A South African judge today ordered police not to assault black political prisoners after a state-employed doctor testified that there appeared to be a "systematic pattern of abuse" of blacks detained under the emergency decree issued two months ago.

While the doctor, Wendy Orr, was making her disclosures in an eastern Cape Province court, two other cases revealed the hostile reaction of the authorities to criticism of police action in the region, which has been the worst affected by South Africa's 14 months of racial unrest.

In one case, a white woman provincial councillor is being charged with criminal libel for suggesting that an officer at a police station, where she witnessed a manacled black prisoner being whipped, had been drinking.

In the other case, the editor of a local newspaper is charged with a reporter for publishing a report, which the police deny, that an antiriot unit dispersed a black crowd with tear gas and whips.

Orr was one of 44 persons who asked the provincial Supreme Court in Port Elizabeth for an order restraining the police from assaulting black political prisoners in the eastern Cape Province region, which has been the scene of continuous unrest since January and where hundreds of black activists have been detained under the emergency regulations.

Orr said she had seen "overwhelming" evidence during her work in Port Elizabeth prisons that black political prisoners were being "systematically assaulted and abused."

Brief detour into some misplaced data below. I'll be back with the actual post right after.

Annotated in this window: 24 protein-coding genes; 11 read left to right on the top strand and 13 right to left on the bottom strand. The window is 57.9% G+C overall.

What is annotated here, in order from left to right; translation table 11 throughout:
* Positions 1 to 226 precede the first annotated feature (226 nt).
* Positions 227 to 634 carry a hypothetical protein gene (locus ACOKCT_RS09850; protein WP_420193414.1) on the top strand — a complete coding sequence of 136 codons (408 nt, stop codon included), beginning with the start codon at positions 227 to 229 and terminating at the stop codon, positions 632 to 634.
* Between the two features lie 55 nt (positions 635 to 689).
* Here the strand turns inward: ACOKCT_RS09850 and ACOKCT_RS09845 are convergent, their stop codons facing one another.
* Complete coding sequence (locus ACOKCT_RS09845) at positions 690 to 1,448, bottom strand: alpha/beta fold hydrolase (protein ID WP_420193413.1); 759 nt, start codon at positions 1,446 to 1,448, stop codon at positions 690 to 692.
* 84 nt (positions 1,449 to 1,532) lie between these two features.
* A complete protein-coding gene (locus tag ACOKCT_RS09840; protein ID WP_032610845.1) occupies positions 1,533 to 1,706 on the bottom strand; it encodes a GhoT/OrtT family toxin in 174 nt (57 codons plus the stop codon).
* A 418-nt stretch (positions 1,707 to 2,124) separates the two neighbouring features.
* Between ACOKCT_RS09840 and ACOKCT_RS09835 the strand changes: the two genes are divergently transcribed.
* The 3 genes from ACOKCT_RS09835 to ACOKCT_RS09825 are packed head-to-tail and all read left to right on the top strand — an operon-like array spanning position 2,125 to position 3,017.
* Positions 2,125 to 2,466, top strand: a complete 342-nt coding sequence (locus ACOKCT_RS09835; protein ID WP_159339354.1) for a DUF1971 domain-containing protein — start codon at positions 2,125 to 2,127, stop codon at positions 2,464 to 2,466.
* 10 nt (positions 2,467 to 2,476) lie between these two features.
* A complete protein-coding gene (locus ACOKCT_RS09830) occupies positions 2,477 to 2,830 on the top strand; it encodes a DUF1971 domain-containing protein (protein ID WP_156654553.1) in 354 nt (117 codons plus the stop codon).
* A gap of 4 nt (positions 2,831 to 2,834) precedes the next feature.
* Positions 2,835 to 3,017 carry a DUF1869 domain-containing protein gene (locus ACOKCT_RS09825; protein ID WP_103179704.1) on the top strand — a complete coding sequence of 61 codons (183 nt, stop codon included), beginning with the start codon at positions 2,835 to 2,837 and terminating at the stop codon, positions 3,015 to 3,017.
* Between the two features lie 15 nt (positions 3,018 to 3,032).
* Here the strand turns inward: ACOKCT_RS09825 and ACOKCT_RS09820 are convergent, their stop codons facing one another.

She said she had been ordered not to record cases of alleged assault in the official medical registers, but had noted elsewhere that she had examined 286 prisoners who complained of having been assaulted between July 22 and Sept. 16. Of these, 153 had injuries that could not have been inflicted lawfully, Orr said.

The police did not oppose the request, and Judge J.P.G. Eksteen granted the order of restraint, which he said should be read to all detainees in the Port Elizabeth area.

Fifty Christian leaders of several denominations issued a joint theological document in Johannesburg today stating that the church would have to "confront the apartheid regime" and become involved in civil disobedience.

The strongly worded document declared that the church could not "collaborate with tyranny" or do anything that appeared to give legitimacy to a "morally illegitimate regime."

Molly Blackburn, a liberal member of the Cape Provincial Council and a prominent civil rights campaigner, appeared in a Port Elizabeth magistrate's court today charged with criminal libel for suggesting during a visit to a police station March 21 that an officer, Lt. John Fouche, was drunk and unfit to perform his duties.

Fouche said he felt insulted and injured by Blackburn's accusation, which he said was untrue. The case is continuing.

J.C. Viviers, the editor of Port Elizabeth's leading newspaper, the Eastern Province Herald, and a reporter, Juliette Saunders, appeared in court today accused of publishing a false report stating that police used whips and tear gas to disperse a crowd of black demonstrators at the funeral of a black unrest victim last November. Police witnesses have testified that tear gas and whips were not used that day.